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In Furniture, Marks of Distinction That Were Formerly Known as Flaws

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This article is part of our Design special section about innovative surfaces in architecture, interiors and products.


The stackable, three-legged Stool 60 is one of the Finnish brand Artek’s most recognizable pieces. But in September, the company released a twist on the classic Alvar Aalto design: stools with knotholes, insect trails and more visible wood grain — elements that are usually considered imperfections. Artek calls them “features.”

Considering that uniform pieces of light-blonde birch are one of the brand’s signatures, the “wild birch” editions, which in 2023 accounted for 2 percent of Stool 60 sales, seem like an unexpected shift. But according to Marianne Goebl, Artek’s managing director, it was a long time coming. “Because of climate change and industrialization, the forests are changing,” she said. Artek sources all of its wood from Finland, and since the trees it harvests are starting to look different, she believes the furniture made from them should look different, too.

Stool 60 Villi (Finnish for “wild”) is a collaboration between Artek and the Milanese design consultancy Formafantasma, which has made timber a particular research pet. Together, they explored how the company could become more responsive to environmental concerns.

“In design today — may that be fashion or furniture or car design — real transformative change can happen more on an infrastructural level than at the scale of a product,” said Andrea Trimarchi, Formafantasma’s co-founder. They noticed that more of a tree could be used in furniture production if the selection criteria shifted.

Embracing imperfection isn’t new in design, but it is newly relevant in discussions about ethical consumption in a changing world. There’s an acknowledgment that sustainable choices are going to look different, and what may have been considered defects in the past should instead be seen as virtues.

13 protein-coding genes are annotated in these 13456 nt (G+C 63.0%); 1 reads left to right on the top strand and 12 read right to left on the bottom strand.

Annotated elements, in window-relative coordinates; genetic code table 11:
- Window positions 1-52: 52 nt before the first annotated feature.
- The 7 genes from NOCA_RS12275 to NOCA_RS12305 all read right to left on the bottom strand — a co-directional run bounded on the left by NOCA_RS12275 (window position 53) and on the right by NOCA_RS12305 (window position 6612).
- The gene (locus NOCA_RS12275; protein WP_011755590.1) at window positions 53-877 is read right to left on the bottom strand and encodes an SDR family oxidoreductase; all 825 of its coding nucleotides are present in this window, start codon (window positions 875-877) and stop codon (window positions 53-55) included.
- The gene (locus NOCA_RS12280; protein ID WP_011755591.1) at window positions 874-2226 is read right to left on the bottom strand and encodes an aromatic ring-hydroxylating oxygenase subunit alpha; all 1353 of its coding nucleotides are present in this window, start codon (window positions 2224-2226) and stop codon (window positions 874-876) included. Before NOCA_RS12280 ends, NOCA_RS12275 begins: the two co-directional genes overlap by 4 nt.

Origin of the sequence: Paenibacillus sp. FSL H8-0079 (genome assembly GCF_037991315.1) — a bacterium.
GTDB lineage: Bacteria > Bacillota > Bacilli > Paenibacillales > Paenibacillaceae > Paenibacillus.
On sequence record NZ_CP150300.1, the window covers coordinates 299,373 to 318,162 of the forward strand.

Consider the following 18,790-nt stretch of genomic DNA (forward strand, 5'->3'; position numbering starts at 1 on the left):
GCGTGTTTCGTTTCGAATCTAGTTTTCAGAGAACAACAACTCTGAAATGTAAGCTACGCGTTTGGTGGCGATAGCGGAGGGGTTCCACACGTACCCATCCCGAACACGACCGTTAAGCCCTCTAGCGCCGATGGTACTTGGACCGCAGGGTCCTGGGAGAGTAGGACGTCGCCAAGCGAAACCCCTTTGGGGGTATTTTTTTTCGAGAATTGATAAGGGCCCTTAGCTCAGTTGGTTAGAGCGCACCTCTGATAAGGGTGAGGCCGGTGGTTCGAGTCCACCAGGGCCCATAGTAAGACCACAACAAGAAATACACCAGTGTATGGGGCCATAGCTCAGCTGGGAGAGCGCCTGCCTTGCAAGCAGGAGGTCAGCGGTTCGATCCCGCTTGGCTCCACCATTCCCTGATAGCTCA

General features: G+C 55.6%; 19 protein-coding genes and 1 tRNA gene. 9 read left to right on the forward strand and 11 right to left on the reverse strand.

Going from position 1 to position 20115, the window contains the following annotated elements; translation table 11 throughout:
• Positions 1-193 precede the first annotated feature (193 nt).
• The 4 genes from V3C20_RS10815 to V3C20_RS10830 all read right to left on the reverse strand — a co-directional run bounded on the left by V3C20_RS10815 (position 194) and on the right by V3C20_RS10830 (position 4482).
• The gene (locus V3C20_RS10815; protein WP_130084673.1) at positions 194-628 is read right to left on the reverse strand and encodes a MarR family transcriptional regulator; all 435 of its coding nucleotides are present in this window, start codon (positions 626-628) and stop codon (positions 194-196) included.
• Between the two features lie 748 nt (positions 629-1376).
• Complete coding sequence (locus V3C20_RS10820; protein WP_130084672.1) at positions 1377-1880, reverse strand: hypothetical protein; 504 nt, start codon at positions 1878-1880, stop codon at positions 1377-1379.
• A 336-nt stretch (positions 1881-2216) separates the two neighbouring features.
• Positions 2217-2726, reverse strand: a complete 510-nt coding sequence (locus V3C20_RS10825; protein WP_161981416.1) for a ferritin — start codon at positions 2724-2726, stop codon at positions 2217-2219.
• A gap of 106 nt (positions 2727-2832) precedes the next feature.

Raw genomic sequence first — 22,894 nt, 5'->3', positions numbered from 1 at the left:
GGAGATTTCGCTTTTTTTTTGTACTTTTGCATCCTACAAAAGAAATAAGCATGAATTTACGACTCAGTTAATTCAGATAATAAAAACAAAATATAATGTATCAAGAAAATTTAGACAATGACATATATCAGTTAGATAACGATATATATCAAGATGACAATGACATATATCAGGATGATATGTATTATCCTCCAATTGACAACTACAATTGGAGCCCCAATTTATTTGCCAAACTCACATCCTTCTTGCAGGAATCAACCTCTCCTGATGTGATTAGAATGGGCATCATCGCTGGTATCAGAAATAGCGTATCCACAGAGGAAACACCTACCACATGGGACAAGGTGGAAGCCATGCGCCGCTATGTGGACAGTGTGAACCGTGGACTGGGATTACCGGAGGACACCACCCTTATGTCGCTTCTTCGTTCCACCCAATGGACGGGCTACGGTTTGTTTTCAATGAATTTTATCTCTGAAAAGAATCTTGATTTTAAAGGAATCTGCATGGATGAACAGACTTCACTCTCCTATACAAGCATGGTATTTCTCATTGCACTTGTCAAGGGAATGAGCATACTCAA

Grocery startups like Misfits Market and Imperfect Foods have capitalized on the ugly produce movement —- selling less traditionally perfect-looking fruits and vegetables. Nose-to-tail cooking, using every edible part of an animal, is now the norm in the restaurant industry. And dead-stock fabrics, leftover pieces from mills and fabric brands, are taking over fashion. The Japanese retailer and brand Muji normalized “irregular” materials in affordable design-led products like socks woven from surplus yarns, chocolate-covered strawberries made from misshapen fruit and sap-stained wood trays. It was only a matter of time before the upper echelons of the furniture industry moved in the same direction.

When designers and artists have explored imperfection in the past, it has often been for philosophical reasons. The centuries-old Japanese concept of wabi sabi, for example, finds beauty in authenticity and the traces of passing time — in mended cracks, wilted flowers and the patina on metal. This attitude led the Japanese American sculptor Isamu Noguchi to say, “Imperfection is itself a help in guiding the artist, not perfection.”

Similarly, postmodern designers have used imperfection not for its aesthetics per se but to challenge Modernism’s dogmatic pursuit of standardization. This is what inspired Gaetano Pesce, the octogenarian Italian designer whose gloopy resin furniture introduced in the 1970s is popular once again, to have what he described (but didn’t define) as a period of “badly done” work. “I thought that machines were being used to make things perfect, and a machine is not human,” he told The Wall Street Journal. “Perfection is not our characteristic.”

Even Ikea — whose hallmark is selling millions of the exact same bookcase — has flirted with imperfection. A few years ago, it collaborated with Piet Hein Eek, a Dutch designer famed for high-end cabinets and tables composed of scrap wood, on a collection including a pine bookshelf and bench made from wood that had knotholes and unruly grains.

It is one thing for eminent designers to toy artfully with imperfection but quite another to produce deliberately flawed objects on an industrial scale. A collector may cherish the individuality of a blemished piece that flagrantly shows off what makes it unique, but any aberration in an industrially produced item, where consistency is valued, is usually regarded as a quality-control issue.

This is why Artek’s birch selection became so strict in the first place. Beginning in the 1980s, Ms. Gobel said, there was a move across the design industry to standardize products so as not to disappoint consumers.